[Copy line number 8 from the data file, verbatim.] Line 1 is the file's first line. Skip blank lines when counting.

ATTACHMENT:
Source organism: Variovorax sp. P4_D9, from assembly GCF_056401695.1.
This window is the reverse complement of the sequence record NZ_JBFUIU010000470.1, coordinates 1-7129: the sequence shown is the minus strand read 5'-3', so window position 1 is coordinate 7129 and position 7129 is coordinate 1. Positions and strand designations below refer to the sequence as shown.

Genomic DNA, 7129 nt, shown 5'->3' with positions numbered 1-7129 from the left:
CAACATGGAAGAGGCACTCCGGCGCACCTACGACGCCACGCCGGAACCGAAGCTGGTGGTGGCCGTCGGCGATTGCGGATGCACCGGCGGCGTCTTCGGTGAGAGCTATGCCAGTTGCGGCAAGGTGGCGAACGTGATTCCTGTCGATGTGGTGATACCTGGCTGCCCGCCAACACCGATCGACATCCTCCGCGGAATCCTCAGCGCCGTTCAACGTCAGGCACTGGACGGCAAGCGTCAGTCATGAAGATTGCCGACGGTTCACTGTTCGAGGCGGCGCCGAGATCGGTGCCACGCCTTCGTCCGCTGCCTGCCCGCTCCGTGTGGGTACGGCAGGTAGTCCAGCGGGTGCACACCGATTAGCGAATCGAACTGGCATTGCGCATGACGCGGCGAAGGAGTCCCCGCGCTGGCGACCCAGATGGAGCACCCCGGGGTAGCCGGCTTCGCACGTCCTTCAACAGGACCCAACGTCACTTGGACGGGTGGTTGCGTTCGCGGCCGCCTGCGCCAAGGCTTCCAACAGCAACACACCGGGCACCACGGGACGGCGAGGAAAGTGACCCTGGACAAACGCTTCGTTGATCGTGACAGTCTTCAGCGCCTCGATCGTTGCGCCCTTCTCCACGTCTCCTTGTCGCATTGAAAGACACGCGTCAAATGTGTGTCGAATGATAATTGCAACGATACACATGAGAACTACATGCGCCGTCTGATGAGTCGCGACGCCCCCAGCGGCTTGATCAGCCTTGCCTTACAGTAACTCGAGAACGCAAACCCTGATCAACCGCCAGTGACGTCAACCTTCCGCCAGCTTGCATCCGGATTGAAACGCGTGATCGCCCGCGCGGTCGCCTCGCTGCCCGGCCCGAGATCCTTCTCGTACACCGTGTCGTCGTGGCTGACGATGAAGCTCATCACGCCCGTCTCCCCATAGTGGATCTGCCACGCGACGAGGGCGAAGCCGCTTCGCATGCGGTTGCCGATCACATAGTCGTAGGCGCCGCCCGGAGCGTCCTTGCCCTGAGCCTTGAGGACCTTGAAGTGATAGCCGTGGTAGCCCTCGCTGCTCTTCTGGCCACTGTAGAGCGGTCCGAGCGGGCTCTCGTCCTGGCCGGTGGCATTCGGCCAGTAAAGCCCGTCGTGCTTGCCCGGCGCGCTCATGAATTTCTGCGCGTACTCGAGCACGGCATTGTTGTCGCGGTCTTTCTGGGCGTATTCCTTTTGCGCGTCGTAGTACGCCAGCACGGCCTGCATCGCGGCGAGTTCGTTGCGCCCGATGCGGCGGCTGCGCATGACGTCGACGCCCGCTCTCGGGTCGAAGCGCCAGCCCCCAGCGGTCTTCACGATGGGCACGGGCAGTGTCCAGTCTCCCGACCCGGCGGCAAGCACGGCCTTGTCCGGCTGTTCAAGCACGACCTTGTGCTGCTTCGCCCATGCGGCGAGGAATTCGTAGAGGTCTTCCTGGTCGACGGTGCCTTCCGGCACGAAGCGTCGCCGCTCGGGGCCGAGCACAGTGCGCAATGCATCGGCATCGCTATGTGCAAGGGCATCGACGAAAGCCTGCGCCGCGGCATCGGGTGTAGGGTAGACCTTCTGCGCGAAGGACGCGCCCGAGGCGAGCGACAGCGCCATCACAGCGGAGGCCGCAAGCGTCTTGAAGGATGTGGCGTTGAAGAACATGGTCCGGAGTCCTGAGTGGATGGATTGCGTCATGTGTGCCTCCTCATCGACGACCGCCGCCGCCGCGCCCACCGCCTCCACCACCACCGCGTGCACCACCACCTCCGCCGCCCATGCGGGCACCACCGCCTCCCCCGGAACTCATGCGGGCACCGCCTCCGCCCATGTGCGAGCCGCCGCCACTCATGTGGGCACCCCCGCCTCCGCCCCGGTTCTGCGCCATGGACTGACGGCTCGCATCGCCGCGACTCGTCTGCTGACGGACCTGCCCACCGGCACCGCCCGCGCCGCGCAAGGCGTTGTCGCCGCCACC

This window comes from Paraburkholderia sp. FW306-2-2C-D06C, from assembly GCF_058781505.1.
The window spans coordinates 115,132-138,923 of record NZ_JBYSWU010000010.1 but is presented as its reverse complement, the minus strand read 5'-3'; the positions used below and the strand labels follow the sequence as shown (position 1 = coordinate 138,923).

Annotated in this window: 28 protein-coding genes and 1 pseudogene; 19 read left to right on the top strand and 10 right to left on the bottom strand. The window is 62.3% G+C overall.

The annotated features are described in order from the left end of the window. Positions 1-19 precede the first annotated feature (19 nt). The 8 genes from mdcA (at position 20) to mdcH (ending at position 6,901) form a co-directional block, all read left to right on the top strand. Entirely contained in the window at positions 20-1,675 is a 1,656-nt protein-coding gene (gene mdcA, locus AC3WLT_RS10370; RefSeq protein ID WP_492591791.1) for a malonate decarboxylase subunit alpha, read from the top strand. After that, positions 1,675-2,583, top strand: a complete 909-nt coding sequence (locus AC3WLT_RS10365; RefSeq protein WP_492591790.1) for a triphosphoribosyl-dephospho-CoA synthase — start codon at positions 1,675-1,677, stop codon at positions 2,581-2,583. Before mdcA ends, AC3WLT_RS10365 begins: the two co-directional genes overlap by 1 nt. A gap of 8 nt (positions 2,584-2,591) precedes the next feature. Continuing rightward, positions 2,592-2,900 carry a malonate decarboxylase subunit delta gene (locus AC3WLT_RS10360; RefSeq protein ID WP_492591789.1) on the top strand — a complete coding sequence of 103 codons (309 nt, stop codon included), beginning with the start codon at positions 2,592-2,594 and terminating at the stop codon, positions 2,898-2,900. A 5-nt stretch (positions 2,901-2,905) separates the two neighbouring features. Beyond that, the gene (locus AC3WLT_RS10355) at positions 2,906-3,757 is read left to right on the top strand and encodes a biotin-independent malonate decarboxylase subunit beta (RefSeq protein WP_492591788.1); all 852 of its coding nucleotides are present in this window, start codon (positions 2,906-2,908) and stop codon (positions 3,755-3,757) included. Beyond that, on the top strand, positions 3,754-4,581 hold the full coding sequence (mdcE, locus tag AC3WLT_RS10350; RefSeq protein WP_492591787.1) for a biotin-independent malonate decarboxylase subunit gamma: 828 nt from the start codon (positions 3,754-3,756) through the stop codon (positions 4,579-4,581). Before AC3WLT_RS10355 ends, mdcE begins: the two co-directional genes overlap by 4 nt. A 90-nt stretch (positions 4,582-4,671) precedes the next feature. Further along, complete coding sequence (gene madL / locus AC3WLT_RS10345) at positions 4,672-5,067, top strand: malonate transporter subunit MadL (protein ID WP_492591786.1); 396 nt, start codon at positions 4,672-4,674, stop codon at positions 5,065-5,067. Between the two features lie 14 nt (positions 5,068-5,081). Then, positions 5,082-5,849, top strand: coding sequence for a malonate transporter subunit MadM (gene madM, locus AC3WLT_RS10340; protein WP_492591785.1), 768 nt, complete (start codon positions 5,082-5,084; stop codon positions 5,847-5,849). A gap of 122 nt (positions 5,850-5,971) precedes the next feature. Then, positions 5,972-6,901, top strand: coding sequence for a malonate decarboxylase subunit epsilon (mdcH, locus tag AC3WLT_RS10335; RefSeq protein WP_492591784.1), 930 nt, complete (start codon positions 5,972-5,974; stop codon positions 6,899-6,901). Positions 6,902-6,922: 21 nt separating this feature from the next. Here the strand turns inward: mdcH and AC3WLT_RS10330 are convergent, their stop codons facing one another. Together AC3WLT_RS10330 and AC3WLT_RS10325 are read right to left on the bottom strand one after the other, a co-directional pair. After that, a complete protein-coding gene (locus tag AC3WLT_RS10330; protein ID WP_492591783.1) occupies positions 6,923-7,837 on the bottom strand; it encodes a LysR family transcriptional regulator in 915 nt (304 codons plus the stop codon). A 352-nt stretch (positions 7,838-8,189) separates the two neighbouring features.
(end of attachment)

The annotated features are described in order from the left end of the window. Positions 1-19 precede the first annotated feature (19 nt). The 8 genes from mdcA (at position 20) to mdcH (ending at position 6,901) form a co-directional block, all read left to right on the top strand. Entirely contained in the window at positions 20-1,675 is a 1,656-nt protein-coding gene (gene mdcA, locus AC3WLT_RS10370; RefSeq protein ID WP_492591791.1) for a malonate decarboxylase subunit alpha, read from the top strand. After that, positions 1,675-2,583, top strand: a complete 909-nt coding sequence (locus AC3WLT_RS10365; RefSeq protein WP_492591790.1) for a triphosphoribosyl-dephospho-CoA synthase — start codon at positions 1,675-1,677, stop codon at positions 2,581-2,583. Before mdcA ends, AC3WLT_RS10365 begins: the two co-directional genes overlap by 1 nt. A gap of 8 nt (positions 2,584-2,591) precedes the next feature. Continuing rightward, positions 2,592-2,900 carry a malonate decarboxylase subunit delta gene (locus AC3WLT_RS10360; RefSeq protein ID WP_492591789.1) on the top strand — a complete coding sequence of 103 codons (309 nt, stop codon included), beginning with the start codon at positions 2,592-2,594 and terminating at the stop codon, positions 2,898-2,900. A 5-nt stretch (positions 2,901-2,905) separates the two neighbouring features. Beyond that, the gene (locus AC3WLT_RS10355) at positions 2,906-3,757 is read left to right on the top strand and encodes a biotin-independent malonate decarboxylase subunit beta (RefSeq protein WP_492591788.1); all 852 of its coding nucleotides are present in this window, start codon (positions 2,906-2,908) and stop codon (positions 3,755-3,757) included. Beyond that, on the top strand, positions 3,754-4,581 hold the full coding sequence (mdcE, locus tag AC3WLT_RS10350; RefSeq protein WP_492591787.1) for a biotin-independent malonate decarboxylase subunit gamma: 828 nt from the start codon (positions 3,754-3,756) through the stop codon (positions 4,579-4,581). Before AC3WLT_RS10355 ends, mdcE begins: the two co-directional genes overlap by 4 nt. A 90-nt stretch (positions 4,582-4,671) precedes the next feature. Further along, complete coding sequence (gene madL / locus AC3WLT_RS10345) at positions 4,672-5,067, top strand: malonate transporter subunit MadL (protein ID WP_492591786.1); 396 nt, start codon at positions 4,672-4,674, stop codon at positions 5,065-5,067. Between the two features lie 14 nt (positions 5,068-5,081). Then, positions 5,082-5,849, top strand: coding sequence for a malonate transporter subunit MadM (gene madM, locus AC3WLT_RS10340; protein WP_492591785.1), 768 nt, complete (start codon positions 5,082-5,084; stop codon positions 5,847-5,849). A gap of 122 nt (positions 5,850-5,971) precedes the next feature. Then, positions 5,972-6,901, top strand: coding sequence for a malonate decarboxylase subunit epsilon (mdcH, locus tag AC3WLT_RS10335; RefSeq protein WP_492591784.1), 930 nt, complete (start codon positions 5,972-5,974; stop codon positions 6,899-6,901). Positions 6,902-6,922: 21 nt separating this feature from the next. Here the strand turns inward: mdcH and AC3WLT_RS10330 are convergent, their stop codons facing one another. Together AC3WLT_RS10330 and AC3WLT_RS10325 are read right to left on the bottom strand one after the other, a co-directional pair. After that, a complete protein-coding gene (locus tag AC3WLT_RS10330; protein ID WP_492591783.1) occupies positions 6,923-7,837 on the bottom strand; it encodes a LysR family transcriptional regulator in 915 nt (304 codons plus the stop codon). A 352-nt stretch (positions 7,838-8,189) separates the two neighbouring features.